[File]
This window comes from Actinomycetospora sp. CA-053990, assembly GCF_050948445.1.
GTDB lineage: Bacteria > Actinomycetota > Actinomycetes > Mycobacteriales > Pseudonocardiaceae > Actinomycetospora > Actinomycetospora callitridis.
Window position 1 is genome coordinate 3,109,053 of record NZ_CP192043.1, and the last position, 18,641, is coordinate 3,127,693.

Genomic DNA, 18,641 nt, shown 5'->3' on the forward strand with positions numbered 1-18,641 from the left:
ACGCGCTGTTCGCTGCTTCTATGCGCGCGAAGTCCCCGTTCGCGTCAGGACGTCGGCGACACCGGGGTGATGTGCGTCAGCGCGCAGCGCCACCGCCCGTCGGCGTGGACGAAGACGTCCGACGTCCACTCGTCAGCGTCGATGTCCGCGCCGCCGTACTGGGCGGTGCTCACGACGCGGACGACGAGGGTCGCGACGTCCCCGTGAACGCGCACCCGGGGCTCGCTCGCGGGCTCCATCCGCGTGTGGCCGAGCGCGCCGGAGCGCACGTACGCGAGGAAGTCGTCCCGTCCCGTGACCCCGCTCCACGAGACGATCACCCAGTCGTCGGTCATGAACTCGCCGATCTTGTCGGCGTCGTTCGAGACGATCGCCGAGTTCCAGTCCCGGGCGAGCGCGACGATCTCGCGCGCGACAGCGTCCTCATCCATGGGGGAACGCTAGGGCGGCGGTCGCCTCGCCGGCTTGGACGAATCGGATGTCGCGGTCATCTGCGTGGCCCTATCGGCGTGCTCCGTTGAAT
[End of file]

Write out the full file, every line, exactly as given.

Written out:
This window comes from Actinomycetospora sp. CA-053990, assembly GCF_050948445.1.
GTDB lineage: Bacteria > Actinomycetota > Actinomycetes > Mycobacteriales > Pseudonocardiaceae > Actinomycetospora > Actinomycetospora callitridis.
Window position 1 is genome coordinate 3,109,053 of record NZ_CP192043.1, and the last position, 18,641, is coordinate 3,127,693.

Genomic DNA, 18,641 nt, shown 5'->3' on the forward strand with positions numbered 1-18,641 from the left:
ACGCGCTGTTCGCTGCTTCTATGCGCGCGAAGTCCCCGTTCGCGTCAGGACGTCGGCGACACCGGGGTGATGTGCGTCAGCGCGCAGCGCCACCGCCCGTCGGCGTGGACGAAGACGTCCGACGTCCACTCGTCAGCGTCGATGTCCGCGCCGCCGTACTGGGCGGTGCTCACGACGCGGACGACGAGGGTCGCGACGTCCCCGTGAACGCGCACCCGGGGCTCGCTCGCGGGCTCCATCCGCGTGTGGCCGAGCGCGCCGGAGCGCACGTACGCGAGGAAGTCGTCCCGTCCCGTGACCCCGCTCCACGAGACGATCACCCAGTCGTCGGTCATGAACTCGCCGATCTTGTCGGCGTCGTTCGAGACGATCGCCGAGTTCCAGTCCCGGGCGAGCGCGACGATCTCGCGCGCGACAGCGTCCTCATCCATGGGGGAACGCTAGGGCGGCGGTCGCCTCGCCGGCTTGGACGAATCGGATGTCGCGGTCATCTGCGTGGCCCTATCGGCGTGCTCCGTTGAAT